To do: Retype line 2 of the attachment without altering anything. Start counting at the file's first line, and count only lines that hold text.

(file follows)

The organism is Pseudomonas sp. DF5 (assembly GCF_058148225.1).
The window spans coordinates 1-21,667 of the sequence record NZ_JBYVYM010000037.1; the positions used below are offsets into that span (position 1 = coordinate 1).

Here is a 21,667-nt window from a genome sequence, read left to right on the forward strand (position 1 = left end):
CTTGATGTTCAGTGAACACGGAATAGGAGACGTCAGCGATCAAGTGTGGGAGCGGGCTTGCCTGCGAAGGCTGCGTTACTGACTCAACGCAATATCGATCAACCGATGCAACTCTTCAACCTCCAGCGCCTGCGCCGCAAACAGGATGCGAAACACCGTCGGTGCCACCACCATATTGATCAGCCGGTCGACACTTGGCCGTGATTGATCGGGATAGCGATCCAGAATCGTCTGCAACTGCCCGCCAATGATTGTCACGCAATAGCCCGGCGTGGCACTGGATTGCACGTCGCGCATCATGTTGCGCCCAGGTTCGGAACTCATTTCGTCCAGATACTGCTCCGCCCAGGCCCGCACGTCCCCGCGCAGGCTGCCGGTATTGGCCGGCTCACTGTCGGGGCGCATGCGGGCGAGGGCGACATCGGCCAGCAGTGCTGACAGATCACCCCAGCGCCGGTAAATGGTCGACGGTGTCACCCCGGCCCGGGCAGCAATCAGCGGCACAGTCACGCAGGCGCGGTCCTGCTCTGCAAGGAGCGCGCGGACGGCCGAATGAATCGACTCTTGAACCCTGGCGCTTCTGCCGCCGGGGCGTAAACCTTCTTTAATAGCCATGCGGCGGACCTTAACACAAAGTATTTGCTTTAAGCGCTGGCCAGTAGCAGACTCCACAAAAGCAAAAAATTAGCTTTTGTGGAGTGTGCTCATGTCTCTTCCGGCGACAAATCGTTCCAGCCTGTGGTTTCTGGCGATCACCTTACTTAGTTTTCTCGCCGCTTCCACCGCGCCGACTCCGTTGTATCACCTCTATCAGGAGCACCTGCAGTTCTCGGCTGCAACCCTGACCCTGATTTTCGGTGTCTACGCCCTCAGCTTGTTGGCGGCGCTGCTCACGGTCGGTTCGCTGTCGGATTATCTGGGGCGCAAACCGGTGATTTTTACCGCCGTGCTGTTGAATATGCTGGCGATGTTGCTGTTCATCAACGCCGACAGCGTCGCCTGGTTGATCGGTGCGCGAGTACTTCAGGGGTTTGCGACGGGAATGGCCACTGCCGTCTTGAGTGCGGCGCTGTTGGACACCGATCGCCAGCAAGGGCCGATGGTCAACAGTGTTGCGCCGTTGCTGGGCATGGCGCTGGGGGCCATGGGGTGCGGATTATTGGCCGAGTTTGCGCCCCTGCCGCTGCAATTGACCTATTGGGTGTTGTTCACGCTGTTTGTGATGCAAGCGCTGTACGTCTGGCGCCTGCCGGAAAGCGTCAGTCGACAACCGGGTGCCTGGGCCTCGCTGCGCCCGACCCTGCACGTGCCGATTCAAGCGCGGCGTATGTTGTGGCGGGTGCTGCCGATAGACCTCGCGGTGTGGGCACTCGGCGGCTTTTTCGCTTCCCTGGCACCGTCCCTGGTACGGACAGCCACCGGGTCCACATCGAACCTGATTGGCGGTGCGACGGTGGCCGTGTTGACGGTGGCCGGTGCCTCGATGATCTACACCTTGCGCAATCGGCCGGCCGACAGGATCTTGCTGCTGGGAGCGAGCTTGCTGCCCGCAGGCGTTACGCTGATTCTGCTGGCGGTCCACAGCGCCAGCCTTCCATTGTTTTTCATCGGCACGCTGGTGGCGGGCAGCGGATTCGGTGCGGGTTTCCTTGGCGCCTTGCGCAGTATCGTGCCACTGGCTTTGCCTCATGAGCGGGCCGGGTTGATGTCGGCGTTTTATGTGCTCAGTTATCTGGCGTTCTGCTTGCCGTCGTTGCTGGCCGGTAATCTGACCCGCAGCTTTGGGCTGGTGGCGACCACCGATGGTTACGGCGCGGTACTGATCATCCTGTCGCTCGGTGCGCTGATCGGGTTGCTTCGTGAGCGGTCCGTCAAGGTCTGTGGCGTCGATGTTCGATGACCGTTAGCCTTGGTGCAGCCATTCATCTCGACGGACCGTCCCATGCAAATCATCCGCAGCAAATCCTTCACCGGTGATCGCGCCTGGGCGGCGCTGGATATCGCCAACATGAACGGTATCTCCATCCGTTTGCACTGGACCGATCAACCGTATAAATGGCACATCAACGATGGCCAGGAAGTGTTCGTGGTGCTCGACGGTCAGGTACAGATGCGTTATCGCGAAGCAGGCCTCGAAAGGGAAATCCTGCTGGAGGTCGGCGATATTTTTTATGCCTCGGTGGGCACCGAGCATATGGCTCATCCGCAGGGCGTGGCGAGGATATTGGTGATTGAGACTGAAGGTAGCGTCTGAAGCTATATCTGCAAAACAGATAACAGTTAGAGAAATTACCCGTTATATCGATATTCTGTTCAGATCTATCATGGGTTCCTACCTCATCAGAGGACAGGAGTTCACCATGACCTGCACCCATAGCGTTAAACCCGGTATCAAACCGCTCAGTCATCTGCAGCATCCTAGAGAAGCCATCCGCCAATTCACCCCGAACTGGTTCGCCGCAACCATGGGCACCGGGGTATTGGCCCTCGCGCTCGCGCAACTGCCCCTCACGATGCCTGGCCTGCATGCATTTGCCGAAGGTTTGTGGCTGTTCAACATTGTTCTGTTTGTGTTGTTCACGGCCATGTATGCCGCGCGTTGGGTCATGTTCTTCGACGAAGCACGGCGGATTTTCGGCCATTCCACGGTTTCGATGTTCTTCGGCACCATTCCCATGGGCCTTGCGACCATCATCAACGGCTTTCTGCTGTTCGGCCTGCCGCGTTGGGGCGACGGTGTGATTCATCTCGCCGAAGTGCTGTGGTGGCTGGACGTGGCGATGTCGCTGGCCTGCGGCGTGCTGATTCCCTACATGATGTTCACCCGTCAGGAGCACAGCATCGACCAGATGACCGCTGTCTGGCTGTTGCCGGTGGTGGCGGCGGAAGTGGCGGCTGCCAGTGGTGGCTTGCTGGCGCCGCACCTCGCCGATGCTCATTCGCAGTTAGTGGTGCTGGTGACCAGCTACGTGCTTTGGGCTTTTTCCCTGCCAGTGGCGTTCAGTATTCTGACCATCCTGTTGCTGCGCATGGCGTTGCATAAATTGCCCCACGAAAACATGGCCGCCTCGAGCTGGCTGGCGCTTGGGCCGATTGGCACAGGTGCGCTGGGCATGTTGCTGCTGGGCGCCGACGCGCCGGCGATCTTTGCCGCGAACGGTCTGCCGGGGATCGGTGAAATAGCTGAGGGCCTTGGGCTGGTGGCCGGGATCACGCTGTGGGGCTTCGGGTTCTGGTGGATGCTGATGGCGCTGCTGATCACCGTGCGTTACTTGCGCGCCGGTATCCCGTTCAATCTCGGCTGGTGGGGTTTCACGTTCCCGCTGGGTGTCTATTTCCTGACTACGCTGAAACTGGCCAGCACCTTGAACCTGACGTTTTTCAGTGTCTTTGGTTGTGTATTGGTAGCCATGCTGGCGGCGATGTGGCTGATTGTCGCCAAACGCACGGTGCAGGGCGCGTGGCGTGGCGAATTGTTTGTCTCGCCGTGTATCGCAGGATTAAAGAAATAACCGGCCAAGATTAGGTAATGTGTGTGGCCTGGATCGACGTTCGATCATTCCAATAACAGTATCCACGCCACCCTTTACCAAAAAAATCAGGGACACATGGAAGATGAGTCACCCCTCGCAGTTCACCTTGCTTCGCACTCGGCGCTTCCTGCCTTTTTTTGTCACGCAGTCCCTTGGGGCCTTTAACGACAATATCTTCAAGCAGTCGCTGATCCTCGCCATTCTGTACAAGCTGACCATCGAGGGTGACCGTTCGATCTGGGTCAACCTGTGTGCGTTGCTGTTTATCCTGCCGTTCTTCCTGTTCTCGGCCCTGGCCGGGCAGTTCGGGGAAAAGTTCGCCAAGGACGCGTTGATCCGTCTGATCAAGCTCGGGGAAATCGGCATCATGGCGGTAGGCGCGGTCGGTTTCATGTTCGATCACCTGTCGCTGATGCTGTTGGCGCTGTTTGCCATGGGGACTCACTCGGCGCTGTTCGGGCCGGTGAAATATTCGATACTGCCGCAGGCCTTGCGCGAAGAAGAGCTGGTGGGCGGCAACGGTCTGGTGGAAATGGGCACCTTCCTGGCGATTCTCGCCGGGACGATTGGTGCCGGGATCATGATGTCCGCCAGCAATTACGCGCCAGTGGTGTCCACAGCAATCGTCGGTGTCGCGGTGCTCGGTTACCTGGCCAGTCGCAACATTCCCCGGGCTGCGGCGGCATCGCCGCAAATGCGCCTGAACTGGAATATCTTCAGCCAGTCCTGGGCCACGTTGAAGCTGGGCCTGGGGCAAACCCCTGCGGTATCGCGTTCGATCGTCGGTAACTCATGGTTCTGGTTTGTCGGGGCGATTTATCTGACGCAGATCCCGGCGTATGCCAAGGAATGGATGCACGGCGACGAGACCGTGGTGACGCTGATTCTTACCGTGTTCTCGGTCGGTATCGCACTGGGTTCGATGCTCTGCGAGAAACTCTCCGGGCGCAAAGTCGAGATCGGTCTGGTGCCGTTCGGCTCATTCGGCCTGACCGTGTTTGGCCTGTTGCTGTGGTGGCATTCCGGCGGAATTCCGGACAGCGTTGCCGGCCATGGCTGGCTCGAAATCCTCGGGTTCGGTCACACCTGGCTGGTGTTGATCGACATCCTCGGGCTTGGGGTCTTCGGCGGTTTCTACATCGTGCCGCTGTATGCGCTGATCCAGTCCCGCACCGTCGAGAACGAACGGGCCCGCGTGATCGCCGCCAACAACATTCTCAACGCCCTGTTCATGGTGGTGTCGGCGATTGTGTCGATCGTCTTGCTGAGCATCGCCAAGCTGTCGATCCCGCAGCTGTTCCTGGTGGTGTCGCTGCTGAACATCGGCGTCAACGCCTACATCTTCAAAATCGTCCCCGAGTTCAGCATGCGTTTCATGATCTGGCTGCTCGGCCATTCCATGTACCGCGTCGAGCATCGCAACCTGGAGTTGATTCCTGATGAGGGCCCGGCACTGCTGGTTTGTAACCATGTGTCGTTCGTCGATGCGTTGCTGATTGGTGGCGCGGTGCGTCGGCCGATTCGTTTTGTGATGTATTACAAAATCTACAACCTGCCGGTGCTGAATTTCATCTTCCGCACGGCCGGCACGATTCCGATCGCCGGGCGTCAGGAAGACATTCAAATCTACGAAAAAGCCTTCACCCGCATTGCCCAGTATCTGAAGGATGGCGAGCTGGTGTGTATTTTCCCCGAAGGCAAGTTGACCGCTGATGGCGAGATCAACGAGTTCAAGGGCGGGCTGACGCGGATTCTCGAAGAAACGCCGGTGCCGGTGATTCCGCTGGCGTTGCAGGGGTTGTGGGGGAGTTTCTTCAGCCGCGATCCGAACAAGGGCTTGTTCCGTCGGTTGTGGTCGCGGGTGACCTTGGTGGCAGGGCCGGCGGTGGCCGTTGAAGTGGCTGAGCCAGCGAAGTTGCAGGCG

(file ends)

The window spans coordinates 1-21,667 of the sequence record NZ_JBYVYM010000037.1; the positions used below are offsets into that span (position 1 = coordinate 1).